“Cases that deal with very high incomes test the outer limits of our thinking about spousal support,” said the trial judge in the 2016 case of Halliwell v Halliwell after a two and a half week trial.
The Halliwells had separated after more than 20 years of marriage. After the birth of their two children, the wife took on the traditional role of household management and child care. The husband owned a business. The trial judge determined that his income for support purposes, averaged $1,000,000 a year during the three years prior to trial.
In Canada, the Spousal Support Advisory Guidelines (“SSAG”, as they are commonly known) were introduced in 2008, in an effort to establish more consistency in spousal support awards across the country. The SSAG have no mandatory application, but are intended to provide guidance in determining ranges for the amount of spousal support payable, and the duration of those payments. Of course, there are many exceptions to the strict application of the SSAG, including if the payor’s income is over $350,000.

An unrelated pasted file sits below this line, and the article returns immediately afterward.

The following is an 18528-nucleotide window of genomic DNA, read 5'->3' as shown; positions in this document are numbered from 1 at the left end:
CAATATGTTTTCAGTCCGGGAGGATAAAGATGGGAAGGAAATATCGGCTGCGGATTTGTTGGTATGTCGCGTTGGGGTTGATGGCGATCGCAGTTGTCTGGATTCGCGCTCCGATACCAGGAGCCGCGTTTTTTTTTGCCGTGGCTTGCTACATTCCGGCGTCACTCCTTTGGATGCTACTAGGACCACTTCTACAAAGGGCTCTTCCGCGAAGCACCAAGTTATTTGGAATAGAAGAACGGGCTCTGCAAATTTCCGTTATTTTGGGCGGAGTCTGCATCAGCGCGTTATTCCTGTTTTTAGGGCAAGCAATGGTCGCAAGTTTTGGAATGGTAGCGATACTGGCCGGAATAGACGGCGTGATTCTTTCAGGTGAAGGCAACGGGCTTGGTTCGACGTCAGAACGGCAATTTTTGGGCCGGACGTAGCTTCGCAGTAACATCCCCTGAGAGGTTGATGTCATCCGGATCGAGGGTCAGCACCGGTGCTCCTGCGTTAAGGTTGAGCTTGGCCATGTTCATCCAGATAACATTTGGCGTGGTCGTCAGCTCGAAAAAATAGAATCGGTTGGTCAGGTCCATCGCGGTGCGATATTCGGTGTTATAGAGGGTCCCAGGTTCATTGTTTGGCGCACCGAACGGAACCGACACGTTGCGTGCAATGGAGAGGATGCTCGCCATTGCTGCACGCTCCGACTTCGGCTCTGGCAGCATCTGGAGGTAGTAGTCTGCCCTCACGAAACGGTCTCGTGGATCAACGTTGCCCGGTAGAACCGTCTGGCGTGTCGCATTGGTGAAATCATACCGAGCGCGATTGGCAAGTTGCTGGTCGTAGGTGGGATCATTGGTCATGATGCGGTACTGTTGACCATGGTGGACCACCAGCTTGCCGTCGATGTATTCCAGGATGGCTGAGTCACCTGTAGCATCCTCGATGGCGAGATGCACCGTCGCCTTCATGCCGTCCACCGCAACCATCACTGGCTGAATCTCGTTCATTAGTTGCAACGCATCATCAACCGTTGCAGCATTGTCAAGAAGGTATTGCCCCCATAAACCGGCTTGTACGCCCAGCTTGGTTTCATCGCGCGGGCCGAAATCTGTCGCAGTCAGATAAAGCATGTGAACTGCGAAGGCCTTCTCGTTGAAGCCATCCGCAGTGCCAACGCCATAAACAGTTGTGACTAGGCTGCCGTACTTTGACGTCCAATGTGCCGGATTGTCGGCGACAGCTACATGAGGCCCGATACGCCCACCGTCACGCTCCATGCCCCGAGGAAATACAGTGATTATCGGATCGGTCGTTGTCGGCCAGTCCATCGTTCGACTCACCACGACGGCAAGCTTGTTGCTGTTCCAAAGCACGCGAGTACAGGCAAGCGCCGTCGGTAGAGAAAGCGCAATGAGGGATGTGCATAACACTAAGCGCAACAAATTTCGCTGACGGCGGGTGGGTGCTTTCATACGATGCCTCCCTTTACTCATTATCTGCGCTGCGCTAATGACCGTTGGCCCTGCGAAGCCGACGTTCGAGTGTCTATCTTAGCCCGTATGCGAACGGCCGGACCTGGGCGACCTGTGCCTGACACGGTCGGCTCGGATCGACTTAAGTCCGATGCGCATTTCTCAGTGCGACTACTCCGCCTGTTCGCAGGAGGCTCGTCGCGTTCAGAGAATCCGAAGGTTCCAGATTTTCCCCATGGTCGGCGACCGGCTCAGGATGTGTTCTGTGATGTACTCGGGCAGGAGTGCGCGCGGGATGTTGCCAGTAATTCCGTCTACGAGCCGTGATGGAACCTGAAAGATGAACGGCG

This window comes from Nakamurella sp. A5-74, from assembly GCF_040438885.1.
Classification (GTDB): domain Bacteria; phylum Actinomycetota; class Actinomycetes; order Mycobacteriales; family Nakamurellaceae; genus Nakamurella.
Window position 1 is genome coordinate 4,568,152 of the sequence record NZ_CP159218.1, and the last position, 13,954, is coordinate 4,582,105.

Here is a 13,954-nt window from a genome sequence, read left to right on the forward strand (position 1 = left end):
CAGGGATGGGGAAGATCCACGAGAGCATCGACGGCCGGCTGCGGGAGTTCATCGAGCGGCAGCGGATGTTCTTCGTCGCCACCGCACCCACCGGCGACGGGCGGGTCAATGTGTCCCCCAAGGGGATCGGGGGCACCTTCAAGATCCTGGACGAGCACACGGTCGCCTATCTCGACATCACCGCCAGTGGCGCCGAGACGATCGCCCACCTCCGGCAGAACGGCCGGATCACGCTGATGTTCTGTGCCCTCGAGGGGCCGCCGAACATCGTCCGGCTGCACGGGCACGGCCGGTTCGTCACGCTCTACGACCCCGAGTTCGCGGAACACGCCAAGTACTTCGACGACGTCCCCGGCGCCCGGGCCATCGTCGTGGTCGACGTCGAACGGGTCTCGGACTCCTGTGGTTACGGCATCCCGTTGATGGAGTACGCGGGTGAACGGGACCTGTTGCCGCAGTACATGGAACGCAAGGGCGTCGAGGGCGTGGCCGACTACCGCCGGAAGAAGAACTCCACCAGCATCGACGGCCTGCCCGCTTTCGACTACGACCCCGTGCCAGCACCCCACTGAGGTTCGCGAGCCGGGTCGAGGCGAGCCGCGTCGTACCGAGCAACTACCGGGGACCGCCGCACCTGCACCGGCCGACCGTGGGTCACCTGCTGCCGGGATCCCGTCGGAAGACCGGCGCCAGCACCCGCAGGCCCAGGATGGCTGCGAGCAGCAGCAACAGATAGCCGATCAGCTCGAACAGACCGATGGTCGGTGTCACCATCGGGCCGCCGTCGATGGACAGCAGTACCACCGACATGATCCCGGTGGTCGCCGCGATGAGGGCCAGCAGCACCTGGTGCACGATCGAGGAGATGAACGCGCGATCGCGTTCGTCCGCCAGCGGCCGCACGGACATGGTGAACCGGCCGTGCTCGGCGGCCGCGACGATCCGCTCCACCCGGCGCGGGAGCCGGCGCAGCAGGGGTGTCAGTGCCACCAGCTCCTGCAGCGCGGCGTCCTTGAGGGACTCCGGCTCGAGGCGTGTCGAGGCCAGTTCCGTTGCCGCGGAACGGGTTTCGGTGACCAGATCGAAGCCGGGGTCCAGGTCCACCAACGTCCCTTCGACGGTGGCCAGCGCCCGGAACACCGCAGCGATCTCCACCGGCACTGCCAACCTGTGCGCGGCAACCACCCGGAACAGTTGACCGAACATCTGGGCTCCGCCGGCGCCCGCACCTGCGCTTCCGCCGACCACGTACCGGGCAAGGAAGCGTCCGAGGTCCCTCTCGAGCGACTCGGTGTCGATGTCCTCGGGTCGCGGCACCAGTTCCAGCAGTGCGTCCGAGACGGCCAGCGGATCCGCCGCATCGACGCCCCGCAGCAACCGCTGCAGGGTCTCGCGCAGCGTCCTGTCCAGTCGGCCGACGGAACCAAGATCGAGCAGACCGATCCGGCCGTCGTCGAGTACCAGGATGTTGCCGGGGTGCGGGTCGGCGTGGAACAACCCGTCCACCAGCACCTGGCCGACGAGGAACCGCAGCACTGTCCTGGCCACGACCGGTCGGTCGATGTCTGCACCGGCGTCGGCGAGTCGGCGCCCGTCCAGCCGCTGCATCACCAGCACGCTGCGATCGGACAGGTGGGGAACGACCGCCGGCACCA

This article was originally published in the National Post. To read the full article, please click here.